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New Evidence on the Effects of Exchange Rate Intervention

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  • Martin Feldstein

Abstract

The September 1985 decision of the G-5 countries to pursue coordinated intervention has been widely credited with the subsequent sharp decline of the dollar relative to other major currencies, On the surface, the dollar's decline appears as evidence that coordinated intervention can be an effective instrument of economic policy, contrary to most of the previous economic analysis of this issue. The evidence in the present paper shows that such a conclusion is unwarranted. The dollar's decline in the nine months after the G-5 agreement was generally no faster than it had been since the beginning of its decline in the spring of 1985. The only indication of discontinuity in the overall behavior of the dollar was a drop of about 4 percent that occurred immediately after the G-5 meeting and that has largely persisted. Although this evidence cannot be taken as a conclusive indication that coordinated intervention had no effect on the dollar’s rate of decline, it does show the inappropriateness of interpreting the dollar's decline after September 1985 as evidence that coordinated intervention was effective. The special case of the Japanese yen is more ambiguous. Unlike all of the other G-5 currencies, the yen did appreciate more rapidly after the €5-5 meeting than it did before. But the Japanese government was also unique in making a major shift in monetary policy immediately after the G-5 meeting to strengthen the yen and the yen was also the major currency that could be expected to appreciate most as a result of the massive and unexpected decline of the price of oil in the first half of 1986.

Suggested Citation

  • Martin Feldstein, 1986. "New Evidence on the Effects of Exchange Rate Intervention," NBER Working Papers 2052, National Bureau of Economic Research, Inc.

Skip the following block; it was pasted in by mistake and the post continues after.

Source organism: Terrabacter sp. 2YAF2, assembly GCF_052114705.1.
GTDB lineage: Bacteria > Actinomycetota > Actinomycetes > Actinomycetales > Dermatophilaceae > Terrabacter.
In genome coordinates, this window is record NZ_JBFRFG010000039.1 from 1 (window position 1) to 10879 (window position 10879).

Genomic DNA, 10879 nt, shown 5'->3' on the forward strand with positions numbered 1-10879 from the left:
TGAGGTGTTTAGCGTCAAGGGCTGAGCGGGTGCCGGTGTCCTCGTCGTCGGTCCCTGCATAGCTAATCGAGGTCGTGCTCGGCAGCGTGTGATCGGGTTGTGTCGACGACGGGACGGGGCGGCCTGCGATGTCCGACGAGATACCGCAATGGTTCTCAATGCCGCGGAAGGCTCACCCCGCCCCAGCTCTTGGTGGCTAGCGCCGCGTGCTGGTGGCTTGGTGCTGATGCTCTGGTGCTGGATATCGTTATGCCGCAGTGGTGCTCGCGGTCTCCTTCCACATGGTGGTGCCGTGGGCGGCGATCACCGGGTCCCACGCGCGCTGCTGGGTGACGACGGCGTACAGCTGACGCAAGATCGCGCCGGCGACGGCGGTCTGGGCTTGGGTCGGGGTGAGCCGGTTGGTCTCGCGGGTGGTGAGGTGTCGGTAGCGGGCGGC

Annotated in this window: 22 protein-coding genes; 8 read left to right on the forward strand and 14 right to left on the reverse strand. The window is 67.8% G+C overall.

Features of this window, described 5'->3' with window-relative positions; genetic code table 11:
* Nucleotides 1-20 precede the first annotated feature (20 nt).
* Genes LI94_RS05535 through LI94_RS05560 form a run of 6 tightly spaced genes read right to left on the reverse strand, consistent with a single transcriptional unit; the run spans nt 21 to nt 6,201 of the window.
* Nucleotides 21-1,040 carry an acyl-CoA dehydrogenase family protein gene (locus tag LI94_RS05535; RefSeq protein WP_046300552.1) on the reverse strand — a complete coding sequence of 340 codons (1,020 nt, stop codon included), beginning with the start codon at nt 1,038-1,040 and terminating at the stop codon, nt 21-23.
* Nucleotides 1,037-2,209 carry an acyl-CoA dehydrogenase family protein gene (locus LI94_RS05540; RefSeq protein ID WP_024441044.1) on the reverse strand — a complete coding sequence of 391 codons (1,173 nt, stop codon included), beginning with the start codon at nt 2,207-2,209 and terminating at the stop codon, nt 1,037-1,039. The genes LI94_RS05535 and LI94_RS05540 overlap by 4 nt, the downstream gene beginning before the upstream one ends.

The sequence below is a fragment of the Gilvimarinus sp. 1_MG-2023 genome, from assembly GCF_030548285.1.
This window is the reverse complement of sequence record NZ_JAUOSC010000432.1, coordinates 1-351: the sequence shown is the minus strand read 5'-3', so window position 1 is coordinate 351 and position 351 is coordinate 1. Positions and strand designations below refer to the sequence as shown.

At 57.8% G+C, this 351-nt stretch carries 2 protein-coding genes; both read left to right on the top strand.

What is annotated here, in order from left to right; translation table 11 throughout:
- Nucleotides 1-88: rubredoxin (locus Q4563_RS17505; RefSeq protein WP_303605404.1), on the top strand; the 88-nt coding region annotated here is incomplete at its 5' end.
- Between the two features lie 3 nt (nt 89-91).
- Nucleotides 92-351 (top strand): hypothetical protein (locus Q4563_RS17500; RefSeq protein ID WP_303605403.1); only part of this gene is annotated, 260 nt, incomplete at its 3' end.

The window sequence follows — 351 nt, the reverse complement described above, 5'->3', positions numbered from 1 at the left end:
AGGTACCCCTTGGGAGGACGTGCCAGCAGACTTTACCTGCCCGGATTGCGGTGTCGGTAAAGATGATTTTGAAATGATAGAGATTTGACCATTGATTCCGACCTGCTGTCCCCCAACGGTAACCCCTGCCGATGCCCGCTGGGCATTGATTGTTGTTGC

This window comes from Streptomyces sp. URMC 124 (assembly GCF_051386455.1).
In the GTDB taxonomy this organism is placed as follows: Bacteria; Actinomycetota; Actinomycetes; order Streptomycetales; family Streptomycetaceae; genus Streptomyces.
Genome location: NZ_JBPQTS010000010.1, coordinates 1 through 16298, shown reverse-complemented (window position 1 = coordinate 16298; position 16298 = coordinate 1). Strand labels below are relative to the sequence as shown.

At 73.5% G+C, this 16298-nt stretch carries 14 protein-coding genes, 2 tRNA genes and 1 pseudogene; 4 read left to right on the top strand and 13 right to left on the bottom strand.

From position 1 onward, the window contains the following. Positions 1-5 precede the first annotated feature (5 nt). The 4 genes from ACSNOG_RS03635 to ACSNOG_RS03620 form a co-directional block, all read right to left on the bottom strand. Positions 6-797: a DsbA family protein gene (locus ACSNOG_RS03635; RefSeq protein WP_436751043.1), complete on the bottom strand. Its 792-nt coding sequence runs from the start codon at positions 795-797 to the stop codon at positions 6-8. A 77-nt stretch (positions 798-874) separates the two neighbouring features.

• Handle: RePEc:nbr:nberwo:2052
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    References listed on IDEAS

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    1. Feldstein, Martin, 1986. "U.S. Budget Deficits and the European Economies: Resolving the Political Economy Puzzle," American Economic Review, American Economic Association, vol. 76(2), pages 342-346, May.
    2. Maurice Obstfeld, 1985. "Floating Exchange Rates: Experience and Prospects," Brookings Papers on Economic Activity, Economic Studies Program, The Brookings Institution, vol. 16(2), pages 369-464.
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    Cited by:

    1. Frankel, Jeffrey, 2015. "The Plaza Accord, 30 Years Later," Working Paper Series 15-056, Harvard University, John F. Kennedy School of Government.
    2. Martin Feldstein, 1993. "The Dollar and the Trade Deficit in the 1980s: A Personal View," NBER Working Papers 4325, National Bureau of Economic Research, Inc.
    3. Robert Andrew & John Broadbent, 1994. "Reserve Bank Operations in the Foreign Exchange Market: Effectiveness and Profitability," RBA Research Discussion Papers rdp9406, Reserve Bank of Australia.
    4. Bordo, Michael D. & Humpage, Owen F. & Schwartz, Anna J., 2010. "U.S. foreign-exchange-market intervention during the Volcker-Greenspan era," Working Paper 1007, Federal Reserve Bank of Cleveland.
    5. Maurice Obstfeld, 1990. "The Effectiveness of Foreign-Exchange Intervention: Recent Experience, 1985- 1988," NBER Chapters,in: International Policy Coordination and Exchange Rate Fluctuations, pages 197-246 National Bureau of Economic Research, Inc.

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